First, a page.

Flurry of fourth-quarter INTs key Packers' Christmas win

Green Bay’s defense eliminated the big plays during second-half shutout

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Green Bay Packers cornerback Rasul Douglas celebrates his game-sealing interception with teammates in the fourth quarter of the Packers' 26-20 victory over the Miami Dolphins.

MIAMI – Rasul Douglas and the Packers' defensive backs heard Jerry Gray loud and clear.

After Green Bay fell behind Miami in the first half due in large part to explosive plays allowed, the team's venerable defensive pass game coordinator/secondary coach delivered an impassioned halftime speech to his players that soon became a rallying cry.

"You've got to watch everybody's face when OG starts yelling. Everybody was like," said Douglas, showing stunned, nervous expression. "'We really got in trouble. We really got in trouble.' Because OG talks, but it's more like football stuff. He's always like a calm, chill person. When he's mad, stuff's gotta change."

And it did.

With the Packers' season practically on the line, the secondary and defense came together to shut down Tua Tagovailoa and generated three fourth-quarter interceptions to lift Green Bay to a badly needed 26-20 Christmas Day win over the Dolphins in front of 66,328 at Hard Rock Stadium.

Tagovailoa, who entered Sunday as the NFL leader in passer rating, got the Dolphins off to a fast start. He not only connected with Jaylen Waddle on an 84-yard touchdown to spark the offense in first quarter but also hit Tyreek Hill on a 52-yard completion early in the second. Running back Jeff Wilson punched it in on the next play.

To make matters worse, Green Bay also lost nickel cornerback/returner Keisean Nixon to a groin injury. While Jarran Reed forced and recovered a Raheem Mostert fumble to set up a Mason Crosby 46-yard field goal before halftime, the Packers still went into the break trailing 20-13 – and Gray let his guys hear about it.

"That woke us up for sure," cornerback Jaire Alexander said. "He doesn't really yell, but he was yelling at us then. And you see the results. He probably needed to yell at us at the beginning of the game."

The Packers made a few changes in the secondary in the second half, with Innis Gaines replacing the injured Nixon in the slot and Darnell Savage lining up at safety with Adrian Amos.

Even before the flurry of fourth-quarter interceptions, the Packers did a better job of locking down Hill and Waddle. All told, the defense allowed just 105 total yards and no points in the second half. Of Miami's 294 passing yards, just 81 came in the final two quarters.

Waddle had just one catch for 17 yards in the second half, while Hill had three for 47.

"We kept the top on the defense. We eliminated the big plays," Amos said. "They had two big plays in the first half that led to their points. Other than that, make them drive the rest of the field. We started playing them better."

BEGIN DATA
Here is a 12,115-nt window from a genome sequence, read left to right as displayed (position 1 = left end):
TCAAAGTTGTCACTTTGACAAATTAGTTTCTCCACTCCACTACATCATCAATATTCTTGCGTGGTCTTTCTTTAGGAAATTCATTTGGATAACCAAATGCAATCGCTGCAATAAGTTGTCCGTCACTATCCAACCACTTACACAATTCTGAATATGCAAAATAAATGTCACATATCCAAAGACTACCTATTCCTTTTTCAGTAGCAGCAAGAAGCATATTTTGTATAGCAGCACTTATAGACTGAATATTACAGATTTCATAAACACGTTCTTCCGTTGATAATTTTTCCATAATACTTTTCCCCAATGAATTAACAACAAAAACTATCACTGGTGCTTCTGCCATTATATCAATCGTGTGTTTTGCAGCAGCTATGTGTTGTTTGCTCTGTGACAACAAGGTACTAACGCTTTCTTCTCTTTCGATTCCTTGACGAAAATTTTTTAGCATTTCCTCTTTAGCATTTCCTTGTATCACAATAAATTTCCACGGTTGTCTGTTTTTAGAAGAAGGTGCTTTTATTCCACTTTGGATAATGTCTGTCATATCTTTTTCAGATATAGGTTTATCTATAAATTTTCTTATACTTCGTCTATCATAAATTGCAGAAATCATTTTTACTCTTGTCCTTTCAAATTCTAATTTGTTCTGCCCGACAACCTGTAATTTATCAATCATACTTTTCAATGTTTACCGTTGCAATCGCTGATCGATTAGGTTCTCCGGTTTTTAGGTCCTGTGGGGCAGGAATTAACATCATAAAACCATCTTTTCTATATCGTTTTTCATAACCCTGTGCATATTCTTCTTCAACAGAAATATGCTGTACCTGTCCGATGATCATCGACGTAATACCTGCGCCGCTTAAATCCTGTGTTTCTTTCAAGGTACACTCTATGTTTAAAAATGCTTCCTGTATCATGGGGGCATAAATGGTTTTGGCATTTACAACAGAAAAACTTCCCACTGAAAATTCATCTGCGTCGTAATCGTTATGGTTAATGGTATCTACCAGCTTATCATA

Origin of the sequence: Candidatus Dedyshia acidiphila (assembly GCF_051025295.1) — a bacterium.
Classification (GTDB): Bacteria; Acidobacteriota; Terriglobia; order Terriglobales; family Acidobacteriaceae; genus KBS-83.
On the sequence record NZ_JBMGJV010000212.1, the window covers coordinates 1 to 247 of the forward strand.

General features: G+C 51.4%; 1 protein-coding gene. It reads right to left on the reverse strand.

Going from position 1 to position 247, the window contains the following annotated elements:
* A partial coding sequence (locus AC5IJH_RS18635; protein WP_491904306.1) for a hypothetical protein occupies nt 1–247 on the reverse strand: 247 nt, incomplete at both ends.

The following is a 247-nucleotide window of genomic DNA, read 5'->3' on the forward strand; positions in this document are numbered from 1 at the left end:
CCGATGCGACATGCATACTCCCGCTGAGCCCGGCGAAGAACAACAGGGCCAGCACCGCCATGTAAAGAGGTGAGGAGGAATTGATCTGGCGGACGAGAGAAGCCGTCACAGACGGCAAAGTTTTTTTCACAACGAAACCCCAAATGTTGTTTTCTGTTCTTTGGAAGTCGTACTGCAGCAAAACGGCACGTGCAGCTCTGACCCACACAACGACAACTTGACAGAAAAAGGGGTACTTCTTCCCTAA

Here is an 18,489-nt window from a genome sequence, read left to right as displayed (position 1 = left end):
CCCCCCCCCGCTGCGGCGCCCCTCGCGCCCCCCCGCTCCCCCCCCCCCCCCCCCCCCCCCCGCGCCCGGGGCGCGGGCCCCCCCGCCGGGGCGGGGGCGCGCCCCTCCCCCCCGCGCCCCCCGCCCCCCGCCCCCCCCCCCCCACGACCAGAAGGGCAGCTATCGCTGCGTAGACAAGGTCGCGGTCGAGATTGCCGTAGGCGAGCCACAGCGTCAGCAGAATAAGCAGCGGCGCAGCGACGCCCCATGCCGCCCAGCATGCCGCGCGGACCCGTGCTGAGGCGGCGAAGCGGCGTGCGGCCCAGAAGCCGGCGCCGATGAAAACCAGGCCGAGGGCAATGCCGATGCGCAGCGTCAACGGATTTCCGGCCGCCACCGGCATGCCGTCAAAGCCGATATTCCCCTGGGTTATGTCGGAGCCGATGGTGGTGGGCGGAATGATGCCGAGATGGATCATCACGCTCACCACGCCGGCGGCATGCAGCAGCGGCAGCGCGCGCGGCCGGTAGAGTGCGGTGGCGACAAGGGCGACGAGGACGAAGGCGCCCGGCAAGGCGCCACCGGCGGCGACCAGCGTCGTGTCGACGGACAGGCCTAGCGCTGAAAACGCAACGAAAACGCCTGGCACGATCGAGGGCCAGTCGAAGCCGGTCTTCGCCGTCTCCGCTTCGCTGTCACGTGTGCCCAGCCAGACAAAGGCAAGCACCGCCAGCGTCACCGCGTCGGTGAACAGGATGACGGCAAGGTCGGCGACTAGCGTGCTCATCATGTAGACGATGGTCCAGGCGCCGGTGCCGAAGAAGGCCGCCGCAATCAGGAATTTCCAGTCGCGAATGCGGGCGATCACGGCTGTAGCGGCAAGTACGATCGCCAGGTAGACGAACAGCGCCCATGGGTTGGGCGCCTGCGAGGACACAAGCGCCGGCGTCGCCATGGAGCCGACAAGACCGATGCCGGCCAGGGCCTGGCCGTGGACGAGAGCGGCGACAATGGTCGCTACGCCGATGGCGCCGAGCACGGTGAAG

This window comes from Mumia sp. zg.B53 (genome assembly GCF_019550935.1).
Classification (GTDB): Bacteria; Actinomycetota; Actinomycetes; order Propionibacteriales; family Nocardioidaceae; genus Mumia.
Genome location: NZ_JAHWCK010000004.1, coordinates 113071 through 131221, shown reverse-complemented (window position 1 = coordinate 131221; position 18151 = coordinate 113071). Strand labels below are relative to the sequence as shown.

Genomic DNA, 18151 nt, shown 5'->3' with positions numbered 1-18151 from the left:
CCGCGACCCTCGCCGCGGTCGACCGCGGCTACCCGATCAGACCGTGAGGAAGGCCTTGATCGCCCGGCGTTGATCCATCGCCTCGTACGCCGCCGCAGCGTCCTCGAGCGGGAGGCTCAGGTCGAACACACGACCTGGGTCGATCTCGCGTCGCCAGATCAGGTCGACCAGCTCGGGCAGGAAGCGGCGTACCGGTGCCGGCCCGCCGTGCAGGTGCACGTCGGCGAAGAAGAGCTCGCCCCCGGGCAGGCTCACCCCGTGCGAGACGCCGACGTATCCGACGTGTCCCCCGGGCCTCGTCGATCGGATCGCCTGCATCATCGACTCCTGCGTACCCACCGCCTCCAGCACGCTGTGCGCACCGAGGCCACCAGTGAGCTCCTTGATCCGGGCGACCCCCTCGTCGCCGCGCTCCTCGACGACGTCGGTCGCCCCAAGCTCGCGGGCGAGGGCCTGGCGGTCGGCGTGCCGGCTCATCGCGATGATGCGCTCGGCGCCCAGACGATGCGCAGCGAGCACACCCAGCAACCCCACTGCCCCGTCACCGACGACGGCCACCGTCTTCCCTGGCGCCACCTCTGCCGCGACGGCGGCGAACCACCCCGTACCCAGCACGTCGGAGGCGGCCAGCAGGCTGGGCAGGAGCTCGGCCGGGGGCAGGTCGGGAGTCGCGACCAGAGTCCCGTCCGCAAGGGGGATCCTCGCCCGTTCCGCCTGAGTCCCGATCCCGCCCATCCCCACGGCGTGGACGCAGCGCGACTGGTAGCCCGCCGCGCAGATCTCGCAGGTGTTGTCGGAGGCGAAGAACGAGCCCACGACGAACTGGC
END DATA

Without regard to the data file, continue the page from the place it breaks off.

The Packers' fourth-quarter rally began with Pro Bowl cornerback Jaire Alexander intercepting an overthrown pass across the middle intended for Tyreek Hill. His timing couldn't have been better, either, as Green Bay quarterback Aaron Rodgers had just been intercepted on the previous play in Miami's end zone.

Before Kader Kohou picked off the pass, there appeared to be contact on the play between the Dolphins cornerback and Packers receiver Allen Lazard but it went uncalled. What could have been a big momentum swing for Miami turned into Green Bay ball at the Miami 14 thanks to Alexander. Green Bay wasn't able to punch it in, but Crosby drilled a 28-yard field goal to give the Packers their first lead of the game.

On the next series, it was De'Vondre Campbell ending a potential Miami scoring drive when he picked off Tagovailoa at the Packers' 22 and returned it 14 yards. Green Bay's offense then engineered a nine-play, 56-yard drive that culminated in another Crosby field goal with a little more than two minutes left.

"They start coming. That's how it is," Douglas said. "You get one pick, more are going to come. Keep catching those and you keep getting them."

Leave it to Douglas to be the one to finish the job. On the second play of the Dolphins' final drive, Campbell baited Tagovailoa into throwing an ill-advised pass that Douglas nabbed for his fourth INT of the year, and with no timeouts remaining, the Packers were able to kneel out their seventh win of the season.

See scenes from the Christmas Day matchup between the Green Bay Packers and Miami Dolphins at Hard Rock Stadium on Dec. 25, 2022.

Prior to Sunday, Tagovailoa had thrown just five picks on the entire season.

"He reminded me of Rasul last year," said Alexander, alluding to Douglas' team-high five INTs in 2021, including two on Christmas. "I called him primetime last year, because he was always making primetime plays. He did it again tonight. So, he was primetime, and then we celebrated in the end zone."

It turned out to be a perfect weekend for the Packers, who are now just a half game behind Washington (7-7-1) in pursuit of the seventh seed in the NFC playoffs. For a defense that took its lumps early, you couldn't have scripted a better ending.

"This team is so resilient, man," defensive lineman Kenny Clark said. "We just came out in the second half, and we knew they had two big plays in the first half. We were telling ourselves we can't give them the big play. We can't give up the big play. We did that for the most part in the second half."

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